Heroin replacing painkiller use in Houston
Apparently, it has been a lot easier, and cheaper, to buy black market prescription opiates in Houston than in other major cities. That strange fact, until recently, has slowed the rise in heroin use in Harris County. Now, that containment dynamic has ended, with Houston area hospitals reporting rapid increases in ER visits and overdose deaths from heroin.
But first, a step back. In case you haven’t heard, there’s a pretty clear trend these days that leads average, every day, otherwise “normal” people into heroin addiction. It goes like this:
1) get a toothache –> dentist prescribes Vicodin
2) the painkillers run out –> seek them out on the street
3) opiate addiction follows –> seek out heroin because it’s cheaper.
So, as long as painkillers remain plentiful and inexpensive, heroin use is contained. However, pill addiction is quite lethal in it’s own right, and the DEA is doing everything in it’s power to reduce their availability in Harris County. Ironically, success on that front plays right into the hands of heroin dealers, and drives other dangers that don’t exist with pills.
How do prescription opiates get on the streets?
Unlike heroin, which is manufactured abroad and smuggled into town, pills like Oxycodone and Oxycontin get into the hands of dealers via licensed doctors. It goes something like this:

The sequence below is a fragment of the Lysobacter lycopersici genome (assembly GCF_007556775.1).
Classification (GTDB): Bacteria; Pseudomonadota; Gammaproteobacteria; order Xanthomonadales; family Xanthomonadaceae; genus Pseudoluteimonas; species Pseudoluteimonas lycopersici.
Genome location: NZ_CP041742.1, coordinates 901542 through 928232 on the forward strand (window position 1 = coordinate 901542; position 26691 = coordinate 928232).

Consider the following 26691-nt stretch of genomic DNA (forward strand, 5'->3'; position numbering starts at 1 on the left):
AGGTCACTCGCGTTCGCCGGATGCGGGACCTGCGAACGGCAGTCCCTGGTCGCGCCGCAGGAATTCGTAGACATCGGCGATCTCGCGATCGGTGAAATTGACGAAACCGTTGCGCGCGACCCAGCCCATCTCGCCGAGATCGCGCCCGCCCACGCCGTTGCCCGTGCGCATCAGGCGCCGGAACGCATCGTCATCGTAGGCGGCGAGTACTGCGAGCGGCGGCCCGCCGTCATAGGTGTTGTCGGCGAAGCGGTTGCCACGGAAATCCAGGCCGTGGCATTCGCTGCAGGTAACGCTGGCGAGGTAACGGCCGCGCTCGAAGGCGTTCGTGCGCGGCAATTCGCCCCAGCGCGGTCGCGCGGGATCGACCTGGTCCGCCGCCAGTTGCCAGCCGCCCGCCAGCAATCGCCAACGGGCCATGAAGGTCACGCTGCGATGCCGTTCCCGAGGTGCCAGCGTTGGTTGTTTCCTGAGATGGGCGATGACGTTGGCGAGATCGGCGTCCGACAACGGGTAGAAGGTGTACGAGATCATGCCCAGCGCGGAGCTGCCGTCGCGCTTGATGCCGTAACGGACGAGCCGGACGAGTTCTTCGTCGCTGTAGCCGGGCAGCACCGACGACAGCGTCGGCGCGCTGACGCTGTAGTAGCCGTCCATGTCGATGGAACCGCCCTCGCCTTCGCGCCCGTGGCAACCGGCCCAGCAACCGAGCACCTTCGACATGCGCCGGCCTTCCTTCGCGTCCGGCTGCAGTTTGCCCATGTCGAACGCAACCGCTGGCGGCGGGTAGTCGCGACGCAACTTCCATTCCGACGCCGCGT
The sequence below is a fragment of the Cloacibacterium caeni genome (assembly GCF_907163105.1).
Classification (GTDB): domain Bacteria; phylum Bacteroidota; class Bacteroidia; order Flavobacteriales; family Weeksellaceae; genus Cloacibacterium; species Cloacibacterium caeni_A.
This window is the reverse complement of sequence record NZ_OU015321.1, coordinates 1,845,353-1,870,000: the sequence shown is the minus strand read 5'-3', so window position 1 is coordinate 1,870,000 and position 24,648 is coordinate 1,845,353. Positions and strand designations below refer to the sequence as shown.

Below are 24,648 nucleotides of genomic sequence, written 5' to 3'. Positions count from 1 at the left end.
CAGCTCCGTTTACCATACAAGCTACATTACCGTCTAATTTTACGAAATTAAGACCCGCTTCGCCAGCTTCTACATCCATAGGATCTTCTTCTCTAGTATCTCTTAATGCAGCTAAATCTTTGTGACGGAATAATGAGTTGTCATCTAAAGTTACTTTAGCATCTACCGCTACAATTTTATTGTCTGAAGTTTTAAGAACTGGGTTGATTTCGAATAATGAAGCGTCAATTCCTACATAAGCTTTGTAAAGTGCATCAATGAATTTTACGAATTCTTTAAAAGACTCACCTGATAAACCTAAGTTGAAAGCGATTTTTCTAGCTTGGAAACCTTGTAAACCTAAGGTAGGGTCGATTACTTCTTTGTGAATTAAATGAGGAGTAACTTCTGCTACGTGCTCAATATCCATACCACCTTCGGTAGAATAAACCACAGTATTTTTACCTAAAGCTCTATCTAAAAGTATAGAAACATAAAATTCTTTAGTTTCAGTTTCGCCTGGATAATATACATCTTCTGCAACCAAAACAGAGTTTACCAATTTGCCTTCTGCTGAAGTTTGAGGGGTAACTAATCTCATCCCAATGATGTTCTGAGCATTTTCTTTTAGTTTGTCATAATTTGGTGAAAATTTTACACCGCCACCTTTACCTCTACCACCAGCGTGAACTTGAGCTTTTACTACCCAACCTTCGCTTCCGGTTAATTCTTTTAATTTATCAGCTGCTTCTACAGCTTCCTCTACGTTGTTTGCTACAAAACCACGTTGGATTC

1) someone goes to the doctor and fakes an ailment –> the doctor winks and prescribes medication.
2) person fills prescription –> then sells it to a dealer
3) dealer sells it on the street.
Pretty straightforward. But, the party is coming to an end. The Drug Enforcement Agency is getting more and more successful at prosecuting doctors and pharmacists who don’t adequately screen patients for pain, or who overprescribe narcotics. Prices on the streets are starting to rise, pushing more and more addicts to heroin. Simultaneously, the supply of heroin is growing, and it’s prices are dropping. It’s a perfect storm.
Nevertheless, this is not the heroin we knew in the 80’s, when scores of homeless men died on the streets or got HIV from sharing dirty needles. This time around, it pervades virtually every community, and often goes undetected by family and friends. A perfect example was the death last year of actor Philip Seymour Hoffman, who was functional and led a relatively normal and public life until he overdosed.
I think it’s fair to say that opiate abuse is among the hardest drug addictions to detect among friends and family, even including heroin. But if you do suspect someone in your inner circle is using opiates, it is vital to intervene. A drug test is often a vital part of that process, because a positive test forces the user to abruptly end the vicious cycle of denial. Health Street has 18 clinics that perform Drug Testing and DNA Testing in Houston; call us at (832) 900-7610 or (713) 422-2199 to make an appointment at any one of our clinics. We also have locations throughout the suburbs.